The US National Institutes of Health (NIH) is one of the largest early stage life sciences investors, and funds over $1B in awards each year through its Small Business Innovation Research (SBIR) and Small Business Technology Transfer (STTR) programmes, according to NIH representatives who spoke at the “Key Role of NIH in the Product Development Pipeline” panel session at the Biotechnology Innovation Organization (BIO) Digital International Convention on 9 June.

While the agency is the largest funder of biomedical research in the world, part of their mission is “to assist innovators to turn their scientific discoveries into products that really affect people,” said Matthew McMahon, Director of the NIH Office of Biomedical Entrepreneurship and Innovation. “Many of the most familiar and successful life sciences companies…were actually assisted by the NIH’s Small Business program….[including] Genentech, Illumina, 23andMe, and Biogen,“McMahon added. The NIH’s SBIR and STTR programmes are led by the agency’s Small Business Education and Entrepreneurial Development (SEED) office, which is dedicated to overseeing activities in the early stage product development ecosystem.

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NIH’s strategic focus in early product development aims to align academic research resources with dedicated funding for small businesses to help entrepreneurial scientists move their promising discoveries through to commercialisation. The SBIR and STTR programmes, also known as America’s Seed Fund, allow US-owned and operated small businesses to participate in federal R&D with a strong potential for commercialisation, explained Stephanie Fertig, US Department of Health and Human Services (HHS) Small Business Program Lead. “The major difference between the two [programmes] is that the SBIR encourages partnering and the STTR requires it…and that partnering requirement is with those small research [institutions], non-profit institutions, [and] academic institutions,” she said. “…[The funds are] non-dilutive. You’re not required to pay it back. We don’t take a piece of your company. Your intellectual property and data rights are protected,” Fertig added.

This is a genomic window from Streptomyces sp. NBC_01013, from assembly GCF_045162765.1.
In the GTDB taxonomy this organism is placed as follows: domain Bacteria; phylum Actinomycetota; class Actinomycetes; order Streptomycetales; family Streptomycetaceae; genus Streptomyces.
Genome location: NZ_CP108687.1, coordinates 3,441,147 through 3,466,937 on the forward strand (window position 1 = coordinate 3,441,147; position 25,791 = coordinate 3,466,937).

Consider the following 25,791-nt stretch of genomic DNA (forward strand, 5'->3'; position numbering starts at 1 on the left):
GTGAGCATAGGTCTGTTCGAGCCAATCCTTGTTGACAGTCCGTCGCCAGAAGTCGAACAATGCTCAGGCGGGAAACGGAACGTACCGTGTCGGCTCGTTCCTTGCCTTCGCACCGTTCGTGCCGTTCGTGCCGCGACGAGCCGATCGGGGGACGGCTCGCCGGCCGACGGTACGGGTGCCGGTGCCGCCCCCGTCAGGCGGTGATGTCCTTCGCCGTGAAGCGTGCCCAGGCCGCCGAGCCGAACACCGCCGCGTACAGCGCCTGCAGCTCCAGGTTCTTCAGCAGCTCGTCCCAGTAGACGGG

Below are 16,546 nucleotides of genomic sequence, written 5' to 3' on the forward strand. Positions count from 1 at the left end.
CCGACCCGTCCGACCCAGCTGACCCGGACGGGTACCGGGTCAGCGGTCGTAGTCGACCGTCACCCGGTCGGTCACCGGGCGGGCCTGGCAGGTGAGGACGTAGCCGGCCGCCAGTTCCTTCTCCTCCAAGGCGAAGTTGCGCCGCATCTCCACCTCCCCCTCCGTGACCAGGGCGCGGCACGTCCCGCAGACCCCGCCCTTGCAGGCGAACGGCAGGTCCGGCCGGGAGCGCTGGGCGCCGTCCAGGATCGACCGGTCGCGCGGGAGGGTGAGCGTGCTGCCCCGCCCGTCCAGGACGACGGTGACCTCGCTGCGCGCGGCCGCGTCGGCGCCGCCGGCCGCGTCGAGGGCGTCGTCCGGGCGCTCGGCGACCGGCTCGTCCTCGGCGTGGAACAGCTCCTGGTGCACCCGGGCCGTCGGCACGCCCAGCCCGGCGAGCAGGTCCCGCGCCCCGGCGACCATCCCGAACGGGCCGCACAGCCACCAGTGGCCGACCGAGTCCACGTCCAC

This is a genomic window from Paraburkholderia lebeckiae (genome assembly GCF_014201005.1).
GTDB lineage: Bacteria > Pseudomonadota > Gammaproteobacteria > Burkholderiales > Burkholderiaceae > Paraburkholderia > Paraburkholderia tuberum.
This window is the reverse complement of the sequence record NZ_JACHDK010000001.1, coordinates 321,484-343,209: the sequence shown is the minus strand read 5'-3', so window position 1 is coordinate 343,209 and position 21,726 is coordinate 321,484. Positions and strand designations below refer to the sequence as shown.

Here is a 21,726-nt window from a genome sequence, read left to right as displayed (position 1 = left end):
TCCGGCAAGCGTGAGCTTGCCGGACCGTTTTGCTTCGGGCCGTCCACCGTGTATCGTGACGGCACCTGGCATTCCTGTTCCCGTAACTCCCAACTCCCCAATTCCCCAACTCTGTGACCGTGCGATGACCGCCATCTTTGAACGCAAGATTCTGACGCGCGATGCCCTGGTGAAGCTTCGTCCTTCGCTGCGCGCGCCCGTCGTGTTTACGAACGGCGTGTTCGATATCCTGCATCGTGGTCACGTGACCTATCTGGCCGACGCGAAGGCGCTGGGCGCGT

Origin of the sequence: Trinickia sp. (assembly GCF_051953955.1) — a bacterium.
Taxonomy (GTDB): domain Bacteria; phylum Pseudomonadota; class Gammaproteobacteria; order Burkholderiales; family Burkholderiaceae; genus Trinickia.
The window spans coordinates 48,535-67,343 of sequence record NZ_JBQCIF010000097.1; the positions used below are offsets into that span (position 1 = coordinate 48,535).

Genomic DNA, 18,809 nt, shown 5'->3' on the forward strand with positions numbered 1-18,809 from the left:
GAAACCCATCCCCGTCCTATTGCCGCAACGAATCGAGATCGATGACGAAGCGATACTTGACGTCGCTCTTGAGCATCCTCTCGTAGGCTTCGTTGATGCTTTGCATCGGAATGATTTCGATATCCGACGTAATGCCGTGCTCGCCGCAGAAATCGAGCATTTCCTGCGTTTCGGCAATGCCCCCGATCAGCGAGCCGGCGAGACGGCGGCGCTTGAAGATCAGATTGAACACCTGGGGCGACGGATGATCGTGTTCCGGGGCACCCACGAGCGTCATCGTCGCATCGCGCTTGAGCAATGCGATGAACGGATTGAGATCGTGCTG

The NIH has significant funding that has been set aside specifically for small businesses, Fertig said, noting that the NIH’s spending was almost $1.2B in 2019. In terms of the focus of the SBIR and STTR programmes, they “fit in early stage area, where [they function] alongside angel investors or friends and family, or maybe even early stage venture capital, and the idea is that we’re going to help some things to get to commercialisation, maybe for some research tools that might mean commercialisation, but for many of our projects it is to get to an inflection point where they can get investment or partnering, so it helps de-risk these projects,” explained Fertig.

According to GlobalData’s Pharma Intelligence Center Deals Database, between 2015 and 2019 a significant proportion of the SBIR / STTR grants awarded by the NIH were for projects not yet in Discovery stage. Additionally, out of the grants that were awarded for drug development, the majority (69%) were for candidates at preclinical stage of development (Figure 1). The NIH invested $655M on preclinical stage drugs during this period, and its investment on drugs in the Discovery stage and Phases I–III was $141M and $169M, respectively. Infectious Disease, Oncology, and Central Nervous System (CNS) remained the top three therapy areas from 2015 to 2018. This order then shifted, with CNS, Oncology, and Infectious Disease topping the therapy areas in 2019. With several success stories, there has been a steady increase in the number of SBIR / STTR grants being awarded to help small businesses develop innovative technologies that improve health and save lives, at a 60% increase between 2015 and 2019.

Figure 1: Number of SBIR and STTR Grants Awarded For Drug Development By Deal Stage (2015 — 2019).

Source: GlobalData, Pharma Intelligence Center, Deals database (Accessed: 5 August 2020)

Note: Deal stage refers to the highest development stage of the drug when the SBIR / STTR funding was awarded. The chart excludes Inactive and Discontinued products, Investigational New Drug and Clinical Trial Applications Filed and Marketed Deal stages.

In addition to the Small Business Program, NIH’s SEED has two other components—the Academic Innovation Network and the Innovator Support program—that support early stage product development. The Academic Innovation Network is a national network of proof-of-concept centers that merges the strengths of high-impact research institutions with the expertise and resources of federal and private-sector product development partners. The Innovator Support programme provides product development guidance and entrepreneurial training to NIH awardees and programme staff, and facilitates strategic alliances between federal and private sector stakeholders, including angel investors, venture capitalists, and technology transfer organisations. These different components of SEED target various stages of early drug development, and help move innovative projects out of government support and into private sector development where they can be turned into marketable products.